Thought for the day: Thieves' charters

Sometimes the internet goes out of its way to let other people get their hands on your intellectual property, says Simon Moores.

Simon Moores  

Sometimes the internet goes out of its way to let other people get their hands on your intellectual property, says Simon Moores.




Common sense, law and life in cyberspace don’t sit easily together. Take the Internet Corporation for Assigned Names and Numbers (Icann). You may not be over-familiar with the organisation, but if you own or think you own a domain name, then perhaps you should be following what it's done this week.

It has changed the rules on domain ownership and it may catch your company out. Under the new rules, domain transfer requests will be automatically approved in five days unless they are explicitly denied by the account owner. This is a change from the existing procedure, where a domain's ownership and name servers remain unchanged if the owner does not respond to a transfer request. 

In effect, failing to respond within five days to a request to reroute your domain and proud national brand to the loving care of a new owner in Nigeria will now become the default equivalent of “Yes, he can have it," which I am certain will cause all kinds of embarrassment or amusement in future for well-known companies that fail to keep a proper eye on their domain name administration.

There’s more, of course, but it might be a good idea to check that all your domain details on WHOIS are firmly up to date and don’t go on holiday for more than five days - ever!  You couldn’t make it up!

Meanwhile, only last month one of Britain’s proudest online publications was telling me that its strong permissions-based architecture for managing subscriptions gave it confidence that its premium content could not be easily stolen over the internet.  Not true I’m afraid. Visit and this password aggregator will happily provide you with log-in scripts to just about anywhere you can think of. The 30,000 sites it covers include leading international newspapers and even private company sites.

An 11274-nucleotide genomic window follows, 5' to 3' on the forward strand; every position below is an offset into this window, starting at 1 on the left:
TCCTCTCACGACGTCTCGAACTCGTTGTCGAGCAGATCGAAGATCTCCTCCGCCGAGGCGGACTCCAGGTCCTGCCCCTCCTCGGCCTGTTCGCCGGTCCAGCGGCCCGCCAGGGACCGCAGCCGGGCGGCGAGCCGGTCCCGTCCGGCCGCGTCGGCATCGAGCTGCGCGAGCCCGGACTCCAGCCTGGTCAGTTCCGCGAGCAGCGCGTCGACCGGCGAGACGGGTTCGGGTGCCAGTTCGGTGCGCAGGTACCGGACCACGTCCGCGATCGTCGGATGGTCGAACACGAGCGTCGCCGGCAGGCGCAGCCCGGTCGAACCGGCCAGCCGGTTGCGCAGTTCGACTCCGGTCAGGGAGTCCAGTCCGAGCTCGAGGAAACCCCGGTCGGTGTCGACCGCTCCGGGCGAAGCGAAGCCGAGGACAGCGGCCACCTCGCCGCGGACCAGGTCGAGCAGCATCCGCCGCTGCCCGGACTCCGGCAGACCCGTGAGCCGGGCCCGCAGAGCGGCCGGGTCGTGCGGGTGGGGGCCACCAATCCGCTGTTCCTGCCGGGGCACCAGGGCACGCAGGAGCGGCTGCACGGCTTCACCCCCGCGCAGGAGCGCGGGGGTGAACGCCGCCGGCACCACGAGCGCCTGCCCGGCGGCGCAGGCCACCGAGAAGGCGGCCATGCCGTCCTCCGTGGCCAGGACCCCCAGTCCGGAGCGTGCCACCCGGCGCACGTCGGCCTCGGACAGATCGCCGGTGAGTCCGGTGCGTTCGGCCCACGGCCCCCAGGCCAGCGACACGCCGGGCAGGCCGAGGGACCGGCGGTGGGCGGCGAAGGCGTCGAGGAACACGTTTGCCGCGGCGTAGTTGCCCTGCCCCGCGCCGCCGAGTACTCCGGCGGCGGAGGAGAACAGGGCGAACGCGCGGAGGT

Community password sites like Bugmenot collects password from anyone who wishes to volunteer them for the world to share at will. What will worry the publishing industry is that there appears to be no law that forbids it, which in turn rather makes a mockery of the publishing industry’s efforts to separate public and premium content.

Finally, in this week’s list of lunacy, we have one more example of the intellectual property struggle gone awry. It’s all about the book Gone with the Wind. In Australia and some other countries, the book fell out of copyright in 1999 but in the US it will not enter the public domain until 2031, 95 years after its original publication.

Accordingly, in Australia you can download Hitler's Mein Kampf, George Orwell's 1984  and the Sir Arthur Conan Doyle's Sherlock Holmes books, but try doing so from a US site and you could find yourself breaking rocks in an Alabama chain gang. The powerful international publishing lobby in the US, supported by the 6th Fleet, now wants to see the 95-year rule extended globally, by trade agreement. What are the odds, I wonder, that any government will object?

Setting the world to rights with the collected thoughts and opinions of leading industry analyst Dr Simon Moores of Zentelligence.

Acting globally, Zentelligence (Research) advises governments, suppliers, business and the media on the evolution, application and delivery of leading-edge technologies, and specialises in the areas of e-government and information security.

For further information on Zentelligence and its research, presentation and analyst services, visit

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